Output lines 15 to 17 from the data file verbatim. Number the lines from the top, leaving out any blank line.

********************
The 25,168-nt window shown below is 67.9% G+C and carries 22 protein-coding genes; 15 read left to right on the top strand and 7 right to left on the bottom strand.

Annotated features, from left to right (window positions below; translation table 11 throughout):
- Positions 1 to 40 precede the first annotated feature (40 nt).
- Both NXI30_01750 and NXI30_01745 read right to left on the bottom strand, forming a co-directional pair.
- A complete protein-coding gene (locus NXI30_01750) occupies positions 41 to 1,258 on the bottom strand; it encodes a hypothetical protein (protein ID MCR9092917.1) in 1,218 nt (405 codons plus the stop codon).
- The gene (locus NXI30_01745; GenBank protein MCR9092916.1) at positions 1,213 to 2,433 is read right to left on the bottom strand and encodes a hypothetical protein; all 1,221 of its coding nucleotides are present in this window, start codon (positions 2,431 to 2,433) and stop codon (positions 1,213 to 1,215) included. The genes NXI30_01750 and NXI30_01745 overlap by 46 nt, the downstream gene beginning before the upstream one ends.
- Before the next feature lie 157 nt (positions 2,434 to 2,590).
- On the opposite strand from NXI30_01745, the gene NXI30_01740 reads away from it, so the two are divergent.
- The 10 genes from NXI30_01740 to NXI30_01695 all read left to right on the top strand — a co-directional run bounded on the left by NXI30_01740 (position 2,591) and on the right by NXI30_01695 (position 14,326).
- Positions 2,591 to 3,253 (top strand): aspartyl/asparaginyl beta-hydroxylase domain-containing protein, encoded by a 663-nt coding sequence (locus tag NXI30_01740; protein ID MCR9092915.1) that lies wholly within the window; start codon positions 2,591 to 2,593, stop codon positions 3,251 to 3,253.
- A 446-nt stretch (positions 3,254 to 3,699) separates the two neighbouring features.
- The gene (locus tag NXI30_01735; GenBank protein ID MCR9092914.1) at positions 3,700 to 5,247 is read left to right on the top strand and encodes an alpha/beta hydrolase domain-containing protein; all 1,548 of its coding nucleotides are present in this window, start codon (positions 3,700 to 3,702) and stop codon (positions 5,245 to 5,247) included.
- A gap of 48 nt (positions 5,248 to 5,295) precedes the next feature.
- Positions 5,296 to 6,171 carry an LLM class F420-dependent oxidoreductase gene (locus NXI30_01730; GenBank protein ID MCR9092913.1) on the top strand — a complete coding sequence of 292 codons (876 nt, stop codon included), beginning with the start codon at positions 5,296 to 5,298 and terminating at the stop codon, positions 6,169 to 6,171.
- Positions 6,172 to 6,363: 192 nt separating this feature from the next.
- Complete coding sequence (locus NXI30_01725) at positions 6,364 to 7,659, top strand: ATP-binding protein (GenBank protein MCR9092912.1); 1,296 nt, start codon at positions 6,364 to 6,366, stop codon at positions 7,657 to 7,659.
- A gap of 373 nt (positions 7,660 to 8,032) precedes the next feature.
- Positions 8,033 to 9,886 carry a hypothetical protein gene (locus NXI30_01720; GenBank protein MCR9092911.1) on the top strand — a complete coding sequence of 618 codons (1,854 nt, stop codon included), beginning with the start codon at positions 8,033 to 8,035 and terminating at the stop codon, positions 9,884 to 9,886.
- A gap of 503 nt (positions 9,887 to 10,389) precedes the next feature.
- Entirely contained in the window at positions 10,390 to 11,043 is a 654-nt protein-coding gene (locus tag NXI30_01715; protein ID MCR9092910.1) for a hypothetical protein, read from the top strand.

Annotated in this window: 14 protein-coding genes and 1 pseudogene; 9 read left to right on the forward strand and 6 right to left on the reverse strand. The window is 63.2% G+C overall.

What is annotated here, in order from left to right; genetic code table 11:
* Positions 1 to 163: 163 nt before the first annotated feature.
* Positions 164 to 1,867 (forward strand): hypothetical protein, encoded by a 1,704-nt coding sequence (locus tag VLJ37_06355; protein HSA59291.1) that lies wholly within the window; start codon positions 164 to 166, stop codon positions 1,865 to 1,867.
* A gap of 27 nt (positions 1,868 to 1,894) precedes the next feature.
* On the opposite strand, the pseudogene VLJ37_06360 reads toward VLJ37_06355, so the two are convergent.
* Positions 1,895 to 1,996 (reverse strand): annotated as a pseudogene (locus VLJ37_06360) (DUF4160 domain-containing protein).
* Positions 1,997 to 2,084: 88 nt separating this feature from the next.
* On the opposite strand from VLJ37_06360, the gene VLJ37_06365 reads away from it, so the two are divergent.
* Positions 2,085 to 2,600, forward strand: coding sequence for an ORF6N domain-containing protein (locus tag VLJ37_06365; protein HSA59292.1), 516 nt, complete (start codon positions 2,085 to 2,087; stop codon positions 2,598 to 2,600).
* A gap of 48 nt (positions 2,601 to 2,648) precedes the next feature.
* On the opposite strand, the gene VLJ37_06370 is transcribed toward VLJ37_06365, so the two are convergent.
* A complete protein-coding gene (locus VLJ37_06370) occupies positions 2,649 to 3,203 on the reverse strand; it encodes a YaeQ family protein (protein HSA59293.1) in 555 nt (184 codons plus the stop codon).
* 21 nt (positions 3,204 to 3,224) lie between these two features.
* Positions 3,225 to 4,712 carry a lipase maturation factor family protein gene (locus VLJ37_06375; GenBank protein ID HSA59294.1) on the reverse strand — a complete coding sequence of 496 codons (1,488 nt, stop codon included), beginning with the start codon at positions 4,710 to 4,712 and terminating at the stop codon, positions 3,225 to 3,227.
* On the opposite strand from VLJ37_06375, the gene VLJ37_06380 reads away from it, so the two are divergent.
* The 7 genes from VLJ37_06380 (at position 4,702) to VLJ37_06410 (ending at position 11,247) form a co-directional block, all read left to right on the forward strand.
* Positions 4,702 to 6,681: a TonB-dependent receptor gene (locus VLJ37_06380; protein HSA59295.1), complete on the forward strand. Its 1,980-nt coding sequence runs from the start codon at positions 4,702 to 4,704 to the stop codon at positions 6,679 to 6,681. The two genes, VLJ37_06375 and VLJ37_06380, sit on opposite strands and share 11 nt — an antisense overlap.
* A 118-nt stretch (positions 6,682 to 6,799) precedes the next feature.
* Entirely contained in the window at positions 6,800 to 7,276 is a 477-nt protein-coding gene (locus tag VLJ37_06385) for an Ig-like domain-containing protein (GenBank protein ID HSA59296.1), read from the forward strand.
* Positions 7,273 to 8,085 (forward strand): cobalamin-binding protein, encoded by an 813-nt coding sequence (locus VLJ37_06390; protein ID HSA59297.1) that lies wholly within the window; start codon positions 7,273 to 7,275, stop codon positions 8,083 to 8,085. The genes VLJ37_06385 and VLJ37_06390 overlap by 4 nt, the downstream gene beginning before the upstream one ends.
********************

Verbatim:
- Positions 6,172 to 6,363: 192 nt separating this feature from the next.
- Complete coding sequence (locus NXI30_01725) at positions 6,364 to 7,659, top strand: ATP-binding protein (GenBank protein MCR9092912.1); 1,296 nt, start codon at positions 6,364 to 6,366, stop codon at positions 7,657 to 7,659.
- A gap of 373 nt (positions 7,660 to 8,032) precedes the next feature.